I think we can get at a solution by recognizing that we're not really dealing with one kind of art. Here's a trichotomy (with plenty of overlap): 1) once-popular art that is now mainly known as an object of aesthetic appreciation; 2) once-popular art that is less popular than it once was, but still mainly known "as popular art"; 3) once-popular art that is mainly known now as a cultural-historical artifact.
I think that 1) was primarily what John had in mind, and it's a big part of the arts (and literature) distribution. So far so good.
I think that 2) is Ike's main target, and I agree with him that we could use less of it. For me, Alma-Tadema questions are sort of like questions on A Christmas Carol, or Lovecraft or Asimov or someone. That is, I think they have a place (and Ike clearly agrees, since he put genre fiction into ACF Nationals last year!), but not a huge one. (This category gets pretty close to Greenbergian Kitsch, and I indeed think that we could use fewer questions on Ilya Repin and some Surrealists "as art." But I'm all for questions on Repin and nation-building or Orientalism or what-have-you; that just seems to get closer to "cultural history" to me, and I'd rather see judicious Repin clues in the history distribution instead. See the discussion of type 3) below.)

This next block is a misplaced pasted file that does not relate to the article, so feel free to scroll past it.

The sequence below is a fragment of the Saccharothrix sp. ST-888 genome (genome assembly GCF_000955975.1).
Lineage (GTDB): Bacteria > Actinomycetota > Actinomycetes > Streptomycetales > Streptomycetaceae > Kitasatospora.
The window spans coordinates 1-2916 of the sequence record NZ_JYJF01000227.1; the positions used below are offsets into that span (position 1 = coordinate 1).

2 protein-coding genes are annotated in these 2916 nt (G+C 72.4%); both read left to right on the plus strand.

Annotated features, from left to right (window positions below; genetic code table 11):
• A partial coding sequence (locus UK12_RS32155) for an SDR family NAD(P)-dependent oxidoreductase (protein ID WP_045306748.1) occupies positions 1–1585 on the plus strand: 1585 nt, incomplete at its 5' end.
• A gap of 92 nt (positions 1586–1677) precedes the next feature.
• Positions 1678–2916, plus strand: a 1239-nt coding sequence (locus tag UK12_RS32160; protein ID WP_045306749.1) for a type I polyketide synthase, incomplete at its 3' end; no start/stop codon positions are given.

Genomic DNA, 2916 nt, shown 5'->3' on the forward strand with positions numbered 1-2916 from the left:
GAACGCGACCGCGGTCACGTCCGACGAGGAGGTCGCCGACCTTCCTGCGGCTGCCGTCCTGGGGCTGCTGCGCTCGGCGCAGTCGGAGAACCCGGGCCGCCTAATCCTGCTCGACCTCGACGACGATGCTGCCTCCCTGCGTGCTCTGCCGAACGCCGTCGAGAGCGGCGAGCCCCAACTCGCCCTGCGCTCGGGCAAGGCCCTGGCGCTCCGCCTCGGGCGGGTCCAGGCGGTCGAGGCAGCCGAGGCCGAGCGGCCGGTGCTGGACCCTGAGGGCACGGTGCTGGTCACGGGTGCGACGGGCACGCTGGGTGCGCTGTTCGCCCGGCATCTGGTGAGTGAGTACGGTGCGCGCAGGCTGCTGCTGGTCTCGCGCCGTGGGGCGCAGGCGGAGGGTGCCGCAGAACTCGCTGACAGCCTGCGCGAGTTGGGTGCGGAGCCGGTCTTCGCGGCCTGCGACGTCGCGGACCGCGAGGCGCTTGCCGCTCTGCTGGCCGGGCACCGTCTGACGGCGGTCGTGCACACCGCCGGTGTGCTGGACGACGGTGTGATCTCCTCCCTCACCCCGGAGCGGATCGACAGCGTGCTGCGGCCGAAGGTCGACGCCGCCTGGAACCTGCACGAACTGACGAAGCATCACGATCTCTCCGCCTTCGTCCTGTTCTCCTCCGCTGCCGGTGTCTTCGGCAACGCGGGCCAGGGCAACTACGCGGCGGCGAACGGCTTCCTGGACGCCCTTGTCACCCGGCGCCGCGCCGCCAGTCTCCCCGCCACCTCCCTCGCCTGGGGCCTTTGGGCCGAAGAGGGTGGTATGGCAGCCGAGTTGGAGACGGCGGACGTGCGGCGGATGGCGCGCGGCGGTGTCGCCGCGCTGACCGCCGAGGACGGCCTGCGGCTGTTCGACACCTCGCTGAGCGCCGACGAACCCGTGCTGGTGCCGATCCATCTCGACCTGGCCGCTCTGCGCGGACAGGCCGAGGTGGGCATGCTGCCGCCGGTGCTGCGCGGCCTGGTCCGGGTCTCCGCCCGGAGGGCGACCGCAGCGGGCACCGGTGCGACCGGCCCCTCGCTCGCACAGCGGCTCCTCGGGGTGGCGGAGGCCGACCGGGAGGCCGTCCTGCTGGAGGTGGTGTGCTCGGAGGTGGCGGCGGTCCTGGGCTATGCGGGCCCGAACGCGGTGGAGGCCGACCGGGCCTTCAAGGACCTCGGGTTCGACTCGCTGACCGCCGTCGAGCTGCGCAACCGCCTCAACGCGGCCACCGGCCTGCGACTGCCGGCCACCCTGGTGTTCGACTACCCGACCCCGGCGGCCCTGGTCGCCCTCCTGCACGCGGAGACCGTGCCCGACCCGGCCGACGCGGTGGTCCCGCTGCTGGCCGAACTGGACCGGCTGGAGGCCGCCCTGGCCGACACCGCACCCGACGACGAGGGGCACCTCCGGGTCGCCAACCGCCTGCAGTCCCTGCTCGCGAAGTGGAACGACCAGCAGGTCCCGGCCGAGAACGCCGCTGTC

Of course, it's not at all easy to draw a line between 1) and 2)—we seem to all agree that Sir Arthur Conan Doyle is art and Lovecraft is trash, and that Benny Goodman is art but Frank Sinatra is trash. As a solution, I really think we should formally take a slice out of the "trash/other" distribution and give it over to "borderline literature, arts, and history"/"high trash." (Plenty of people, including John and Matt Bollinger have advocated this in past.) This also has the benefit of letting us write on both "important" borderline trash topics (Bob Dylan) without crowding out "art" (Bach). Similarly, this gives us space to ask about haute couture, cuisine, and other arts not deemed "art" enough for quizbowl at the moment.
Finally, I think that 3) is hopelessly under-represented in quizbowl, and we could use a whole lot more of it. But not (necessarily) in the arts distribution. (The remainder of this post is more about the history distribution than the arts distribution.)
During a conversation pre-CO, I remember Chris Ray saying that European history has been hopelessly over-mined in quizbowl, especially relative to other areas of history; I agreed with him at the time, having in mind all of those brutal clues on the 7th-most important general in the Wars of Castro or who married the 3rd daughter of Philip the Amorous or whatever.